A gut feeling to spray for bugs you expect to invade your corn or soybeans might become nauseating for your budget if the economic threshold numbers aren't there. And it could cripple your efforts if there's a jailbreak straight to your crops by seldom-seen harmful insects.
Managing your economic threshold (ET) the right way through proven formulas can mean the difference in profits in these tight times. The higher the crop price, the more economical it is to spray for bugs at lower population levels, and vice versa.
Phil Sloderbeck, Kansas State University Extension entomologist, says there are sufficient ET calculators to gauge the probable economic benefits of controlling most insects that regularly attack corn and beans. They are based on crop prices, chemical application prices and insect populations.
“You still may have to use your gut feeling on whether to spray bugs that haven't been consistent enough to provide good reliable data,” says Sloderbeck. “But for insects like corn borers or aphids, there are reliable computer models that can measure expected crop damage at various population levels.”
As an example, by knowing the number of European corn borer larvae, you can determine the ET by dividing the cost of control by the yield loss per borer, crop market value, yield, proportion of larvae killed and proportion of eggs laid divided by the number of eggs per mass (see table on p. 46).
A higher market price of $3.50 lowers the ET to 0.06. Last year's high $6.50 price lowered the ET to 0.03.
“If you have an equation value, you have a tool to plug in the numbers and know where the best economical range is for treatment,” says Sloderbeck. “You can make field-by-field, year-by-year readings. You need to at least run the formula on the farm once a year.”
VARIOUS UNIVERSITY entomology departments offer ET calculators for corn and beans. At Iowa State University (ISU), Extension Entomologist Erin Hodgson points out that using an ET chart to determine the need to treat against insect invasions should benefit growers.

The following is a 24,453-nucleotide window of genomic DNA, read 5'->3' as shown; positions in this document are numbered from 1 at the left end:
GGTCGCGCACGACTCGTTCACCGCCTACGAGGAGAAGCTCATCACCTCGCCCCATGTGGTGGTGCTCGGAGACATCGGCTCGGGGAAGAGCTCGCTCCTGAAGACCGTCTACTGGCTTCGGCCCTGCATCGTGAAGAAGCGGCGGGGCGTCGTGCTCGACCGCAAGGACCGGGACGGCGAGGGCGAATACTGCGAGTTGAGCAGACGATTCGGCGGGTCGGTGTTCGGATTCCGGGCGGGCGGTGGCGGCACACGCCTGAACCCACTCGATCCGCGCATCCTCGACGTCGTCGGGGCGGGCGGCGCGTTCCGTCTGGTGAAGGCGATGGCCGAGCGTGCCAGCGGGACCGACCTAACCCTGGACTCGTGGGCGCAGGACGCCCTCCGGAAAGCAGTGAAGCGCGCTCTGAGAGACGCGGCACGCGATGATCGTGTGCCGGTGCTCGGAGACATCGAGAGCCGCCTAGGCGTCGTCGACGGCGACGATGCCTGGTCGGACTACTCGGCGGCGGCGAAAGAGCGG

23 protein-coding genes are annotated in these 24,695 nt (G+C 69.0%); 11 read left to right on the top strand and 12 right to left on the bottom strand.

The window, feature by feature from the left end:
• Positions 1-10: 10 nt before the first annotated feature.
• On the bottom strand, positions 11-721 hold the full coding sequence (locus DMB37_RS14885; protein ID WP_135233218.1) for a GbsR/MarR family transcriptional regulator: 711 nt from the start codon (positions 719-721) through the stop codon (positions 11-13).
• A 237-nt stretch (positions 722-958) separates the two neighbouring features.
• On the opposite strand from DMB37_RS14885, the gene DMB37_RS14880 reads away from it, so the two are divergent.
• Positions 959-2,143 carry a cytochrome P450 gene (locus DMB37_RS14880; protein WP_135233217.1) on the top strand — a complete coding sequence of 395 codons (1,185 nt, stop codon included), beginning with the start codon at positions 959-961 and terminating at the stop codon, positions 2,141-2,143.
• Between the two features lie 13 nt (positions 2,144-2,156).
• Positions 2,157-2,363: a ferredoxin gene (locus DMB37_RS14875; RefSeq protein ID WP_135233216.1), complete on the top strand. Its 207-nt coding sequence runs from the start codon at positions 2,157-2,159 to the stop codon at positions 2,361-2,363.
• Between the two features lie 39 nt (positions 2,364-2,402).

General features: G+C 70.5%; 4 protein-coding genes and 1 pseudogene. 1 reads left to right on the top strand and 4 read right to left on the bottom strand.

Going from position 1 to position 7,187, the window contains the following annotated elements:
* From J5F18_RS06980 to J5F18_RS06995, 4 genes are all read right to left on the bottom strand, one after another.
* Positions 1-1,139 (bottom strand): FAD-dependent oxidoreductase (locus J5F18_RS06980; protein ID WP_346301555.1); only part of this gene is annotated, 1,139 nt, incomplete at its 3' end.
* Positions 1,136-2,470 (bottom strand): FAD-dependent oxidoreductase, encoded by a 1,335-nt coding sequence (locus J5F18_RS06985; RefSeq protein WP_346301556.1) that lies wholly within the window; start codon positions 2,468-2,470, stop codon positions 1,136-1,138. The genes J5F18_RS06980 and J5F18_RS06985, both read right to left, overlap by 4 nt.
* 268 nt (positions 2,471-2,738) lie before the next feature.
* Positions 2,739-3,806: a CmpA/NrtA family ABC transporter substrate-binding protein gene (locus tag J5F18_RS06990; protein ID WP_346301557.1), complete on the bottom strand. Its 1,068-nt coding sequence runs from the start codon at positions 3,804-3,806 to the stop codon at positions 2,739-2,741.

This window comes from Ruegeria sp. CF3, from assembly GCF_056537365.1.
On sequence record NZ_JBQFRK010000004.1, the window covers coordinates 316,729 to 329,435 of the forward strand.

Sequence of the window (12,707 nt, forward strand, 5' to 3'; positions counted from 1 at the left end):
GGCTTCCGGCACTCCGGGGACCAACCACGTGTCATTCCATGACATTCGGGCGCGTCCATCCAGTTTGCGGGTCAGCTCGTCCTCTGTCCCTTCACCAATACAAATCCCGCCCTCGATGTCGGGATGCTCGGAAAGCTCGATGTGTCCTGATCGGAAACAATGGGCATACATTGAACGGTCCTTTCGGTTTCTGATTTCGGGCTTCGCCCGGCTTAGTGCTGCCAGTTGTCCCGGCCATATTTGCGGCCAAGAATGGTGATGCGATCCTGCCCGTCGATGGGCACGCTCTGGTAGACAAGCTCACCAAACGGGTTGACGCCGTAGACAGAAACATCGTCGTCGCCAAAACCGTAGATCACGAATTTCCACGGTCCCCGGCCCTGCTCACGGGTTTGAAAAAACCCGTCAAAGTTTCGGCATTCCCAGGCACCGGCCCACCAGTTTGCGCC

Good sampling is a must before the use of ET equations or charts is effective, she says. For example, for bean leaf beetles in soybeans, use a sweep net to determine if densities are surpassing treatment thresholds.
In an ISU bean leaf beetle ET table (see below), the management cost of treatment/acre and price of soybeans are measured against the number of adult beetles to determine the ET.
For example, a bean price of $9/bu. and an application cost of $15/acre equates to a bean leaf beetle ET of 5.19 adult beetles/sweep. An $11 bean price and $15 treatment cost lowers the ET to 4.24/sweep.
A $7 bean price and $15 treatment cost raises the ET to 6.67 bugs. (For more on the chart, go to http://tinyurl.com/CSDThresh.)
“There are clearly defined ETs for various plant stages,” says Hodgson. “However, managing bean leaf beetles during the pod set and pod fill can be frustrating because adults may be feeding on pods for a couple of weeks before the population reaches the ET. In this situation, some loss in seed quality and quantity occurs before an insecticide application can be economically justified.”
Sloderbeck outlines reasons why treating fields without knowledge of current pest populations isn't recommended.
“One is that repeated insecticide applications can lead to insect resistance,” he says. “Another is that insecticides can have significant impact on non-target insects and beneficial organisms which can lead to secondary pest outbreaks.
“There are also potential health hazards to applicators and field workers. However, possibly the biggest reason is because — if the timing is wrong — the application may have little or no impact on the target pest.”
SLODERBECK ADDS THAT the economic threshold is based on getting 95% control. “If the timing is off, this could fall dramatically and in many cases there would be little or no economic benefit from making a treatment,” he says.
“Worse yet, if treatments are applied too early, the majority of the eggs could hatch after the insecticide residual is gone, and you could suffer severe corn borer injury even though one paid for an insecticide treatment.
“This can especially be true when insecticides are added to fungicide or herbicide applications without regard to proper timing for corn borer or other potential pests,” Sloderbeck notes.
That happened in 2007 and 2008 when corn prices reached historic levels. “We've had people who wanted to add an insecticide when making fertilizer or herbicide applications,” he says. “I have serious concerns with that. You still need a pest out there to apply an insecticide.
“So even when thresholds are much lower given the commodity prices, proper scouting and timing are necessary to collect the benefits from any insecticide applications,” Sloderbeck says.
Unneeded applications early on can also mean money isn't there if late-season emergency applications are merited. “Many late-season pests present a guaranteed yield loss,” he says. “I'd rather put my money there than just into random spraying.”